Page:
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ERIC Number: ED107949
Record Type: RIE
Publication Date: 1975
Pages: 110
Abstractor: N/A
Reference Count: 0
ISBN: N/A
ISSN: N/A
An Analysis of the Auto Mechanic Occupation.
Conner, Michael; Thoman, LeRoy
The general purpose of the occupational analysis is to provide workable, basic information dealing with the many and varied duties performed in the auto mechanic occupation. It identifies the broad area of skills and knowledge necessary to perform various tasks involved in diagnosis, maintenance, and repair of automotive systems. Selected supervisory tasks involved in running a shop employing several mechanics are included. The document opens with a brief introduction followed by a job description. The bulk of the document is presented in table form. Seventeen duties are broken down into a number of tasks and for each task a two-page table is presented, showing on the first page: tools, equipment, materials, objects acted upon; performance knowledge (related also to decisions, cues and errors); safety--hazard; and on the second page: science; math--number systems; and communications (performance modes, examples, and skills and concepts). The duties include: keeping records; supervising mechanics lubricating and maintaining vehicles; servicing engine block assemblies; servicing and repairing cooling systems, fuel systems, valve trains, ignition systems, braking systems (drum and disk), steering units and A/C units; repairing and aligning front end assemblies; repairing rear axle and drive line, and standard and automatic transmissions; and maintaining and repairing electrical systems. Abbreviations of automative terms are appended. (BP)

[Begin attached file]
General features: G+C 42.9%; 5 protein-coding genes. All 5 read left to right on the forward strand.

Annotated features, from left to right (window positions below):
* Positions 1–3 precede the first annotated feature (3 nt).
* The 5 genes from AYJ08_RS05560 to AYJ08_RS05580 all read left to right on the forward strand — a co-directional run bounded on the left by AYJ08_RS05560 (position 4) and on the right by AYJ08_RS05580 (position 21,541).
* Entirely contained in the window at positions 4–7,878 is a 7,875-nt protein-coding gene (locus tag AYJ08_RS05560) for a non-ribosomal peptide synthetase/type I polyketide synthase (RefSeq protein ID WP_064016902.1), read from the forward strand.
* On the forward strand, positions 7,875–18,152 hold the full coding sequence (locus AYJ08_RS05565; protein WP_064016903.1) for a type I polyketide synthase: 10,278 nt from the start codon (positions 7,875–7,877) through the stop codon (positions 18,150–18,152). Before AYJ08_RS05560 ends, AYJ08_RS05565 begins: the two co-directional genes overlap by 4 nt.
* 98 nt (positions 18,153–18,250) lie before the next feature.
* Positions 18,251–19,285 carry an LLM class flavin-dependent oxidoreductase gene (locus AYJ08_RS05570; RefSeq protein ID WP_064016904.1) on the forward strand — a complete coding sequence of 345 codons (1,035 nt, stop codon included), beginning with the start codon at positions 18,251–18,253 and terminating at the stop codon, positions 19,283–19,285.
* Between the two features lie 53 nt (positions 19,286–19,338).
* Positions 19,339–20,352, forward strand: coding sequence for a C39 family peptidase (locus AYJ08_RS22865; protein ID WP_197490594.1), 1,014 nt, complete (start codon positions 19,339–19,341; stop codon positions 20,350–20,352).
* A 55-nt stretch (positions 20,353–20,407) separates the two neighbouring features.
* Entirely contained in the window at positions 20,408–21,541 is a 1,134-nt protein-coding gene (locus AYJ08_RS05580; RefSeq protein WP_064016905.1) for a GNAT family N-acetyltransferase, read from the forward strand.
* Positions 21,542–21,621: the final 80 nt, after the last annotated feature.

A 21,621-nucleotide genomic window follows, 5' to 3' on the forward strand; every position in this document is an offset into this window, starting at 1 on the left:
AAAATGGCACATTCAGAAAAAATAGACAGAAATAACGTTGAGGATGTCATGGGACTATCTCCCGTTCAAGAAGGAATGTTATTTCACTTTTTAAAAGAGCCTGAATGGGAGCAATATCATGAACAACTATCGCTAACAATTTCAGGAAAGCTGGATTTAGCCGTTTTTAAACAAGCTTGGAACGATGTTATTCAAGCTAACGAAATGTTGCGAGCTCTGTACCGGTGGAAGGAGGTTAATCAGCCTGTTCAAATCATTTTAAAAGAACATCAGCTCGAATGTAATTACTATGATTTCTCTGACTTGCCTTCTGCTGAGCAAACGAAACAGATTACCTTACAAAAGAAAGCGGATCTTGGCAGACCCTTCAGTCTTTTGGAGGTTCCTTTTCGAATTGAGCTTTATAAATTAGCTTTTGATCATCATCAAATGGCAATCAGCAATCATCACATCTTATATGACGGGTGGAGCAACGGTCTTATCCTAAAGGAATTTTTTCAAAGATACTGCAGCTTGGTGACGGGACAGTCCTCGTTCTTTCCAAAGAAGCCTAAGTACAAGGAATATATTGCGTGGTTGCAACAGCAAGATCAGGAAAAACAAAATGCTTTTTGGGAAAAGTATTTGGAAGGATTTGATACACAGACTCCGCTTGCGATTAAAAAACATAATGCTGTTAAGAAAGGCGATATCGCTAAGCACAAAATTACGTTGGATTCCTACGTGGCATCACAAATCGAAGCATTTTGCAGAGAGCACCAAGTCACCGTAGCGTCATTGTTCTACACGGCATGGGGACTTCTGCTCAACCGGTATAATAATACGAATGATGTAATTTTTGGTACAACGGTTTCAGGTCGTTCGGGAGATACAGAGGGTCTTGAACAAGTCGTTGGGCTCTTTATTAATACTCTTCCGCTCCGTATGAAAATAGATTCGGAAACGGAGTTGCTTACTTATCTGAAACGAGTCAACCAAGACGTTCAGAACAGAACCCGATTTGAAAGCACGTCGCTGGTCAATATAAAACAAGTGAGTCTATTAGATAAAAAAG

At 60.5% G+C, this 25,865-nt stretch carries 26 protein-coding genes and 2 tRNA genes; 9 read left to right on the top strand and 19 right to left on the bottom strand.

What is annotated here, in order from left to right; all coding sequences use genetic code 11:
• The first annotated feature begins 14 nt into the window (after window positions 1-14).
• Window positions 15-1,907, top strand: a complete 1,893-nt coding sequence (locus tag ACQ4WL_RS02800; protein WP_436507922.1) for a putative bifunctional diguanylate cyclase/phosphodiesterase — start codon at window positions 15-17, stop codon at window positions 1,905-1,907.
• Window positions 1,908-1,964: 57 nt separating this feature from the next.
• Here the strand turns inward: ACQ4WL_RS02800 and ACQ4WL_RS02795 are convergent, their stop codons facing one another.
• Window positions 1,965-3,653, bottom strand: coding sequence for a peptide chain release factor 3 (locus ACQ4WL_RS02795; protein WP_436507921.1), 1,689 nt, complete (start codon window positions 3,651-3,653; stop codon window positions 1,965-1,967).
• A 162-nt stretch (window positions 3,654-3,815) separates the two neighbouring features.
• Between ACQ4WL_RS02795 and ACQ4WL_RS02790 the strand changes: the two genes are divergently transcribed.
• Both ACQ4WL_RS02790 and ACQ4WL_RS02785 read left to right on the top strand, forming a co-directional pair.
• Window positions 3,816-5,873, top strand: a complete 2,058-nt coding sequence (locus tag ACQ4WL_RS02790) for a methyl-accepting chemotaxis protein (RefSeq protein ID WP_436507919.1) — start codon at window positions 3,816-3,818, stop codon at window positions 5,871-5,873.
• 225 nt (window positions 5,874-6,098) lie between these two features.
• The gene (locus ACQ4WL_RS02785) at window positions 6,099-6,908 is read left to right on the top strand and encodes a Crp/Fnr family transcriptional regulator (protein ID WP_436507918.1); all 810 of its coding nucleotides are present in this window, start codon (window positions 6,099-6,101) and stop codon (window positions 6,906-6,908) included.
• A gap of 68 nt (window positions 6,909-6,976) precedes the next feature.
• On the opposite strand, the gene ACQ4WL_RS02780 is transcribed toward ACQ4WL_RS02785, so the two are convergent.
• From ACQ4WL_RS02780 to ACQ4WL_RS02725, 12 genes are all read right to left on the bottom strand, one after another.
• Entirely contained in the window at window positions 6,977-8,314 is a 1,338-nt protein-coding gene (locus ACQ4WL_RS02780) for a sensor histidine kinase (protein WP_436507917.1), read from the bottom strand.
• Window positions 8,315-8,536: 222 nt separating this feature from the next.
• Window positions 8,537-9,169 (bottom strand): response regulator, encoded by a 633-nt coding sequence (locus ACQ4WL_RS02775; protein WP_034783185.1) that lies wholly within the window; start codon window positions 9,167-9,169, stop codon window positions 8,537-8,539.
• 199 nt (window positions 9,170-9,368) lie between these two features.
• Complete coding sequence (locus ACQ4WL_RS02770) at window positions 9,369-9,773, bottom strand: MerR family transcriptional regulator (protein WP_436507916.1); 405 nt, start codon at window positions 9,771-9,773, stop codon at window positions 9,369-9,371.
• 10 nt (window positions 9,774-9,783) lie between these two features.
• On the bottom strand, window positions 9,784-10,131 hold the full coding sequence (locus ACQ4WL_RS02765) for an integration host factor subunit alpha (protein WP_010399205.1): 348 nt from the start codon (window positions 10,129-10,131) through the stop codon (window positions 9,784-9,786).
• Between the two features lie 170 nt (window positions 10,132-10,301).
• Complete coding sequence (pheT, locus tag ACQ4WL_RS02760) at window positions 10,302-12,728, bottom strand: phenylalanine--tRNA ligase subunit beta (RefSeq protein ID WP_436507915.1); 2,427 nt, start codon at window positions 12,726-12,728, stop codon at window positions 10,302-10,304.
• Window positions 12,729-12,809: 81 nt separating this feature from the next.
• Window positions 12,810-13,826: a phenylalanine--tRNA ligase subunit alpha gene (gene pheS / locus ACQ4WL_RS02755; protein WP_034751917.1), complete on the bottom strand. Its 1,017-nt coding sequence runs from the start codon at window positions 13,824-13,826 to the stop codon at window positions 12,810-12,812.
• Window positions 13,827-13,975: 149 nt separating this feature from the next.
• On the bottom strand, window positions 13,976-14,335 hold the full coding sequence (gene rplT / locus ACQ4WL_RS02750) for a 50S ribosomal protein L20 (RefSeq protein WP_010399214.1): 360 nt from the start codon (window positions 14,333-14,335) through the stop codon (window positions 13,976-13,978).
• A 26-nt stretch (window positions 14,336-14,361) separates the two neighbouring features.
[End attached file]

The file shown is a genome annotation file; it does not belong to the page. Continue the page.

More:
Publication Type: Guides - General
Education Level: N/A
Audience: N/A
Language: N/A
Sponsor: Office of Education (DHEW), Washington, DC.
Authoring Institution: Ohio State Univ., Columbus. Trade and Industrial Education Instructional Materials Lab.; Ohio State Dept. of Education, Columbus. Div. of Vocational Education.
Note: For related documents, see CE 004 160-161, CE 004 163-206, CE 004 263-268 and CE 004 425-427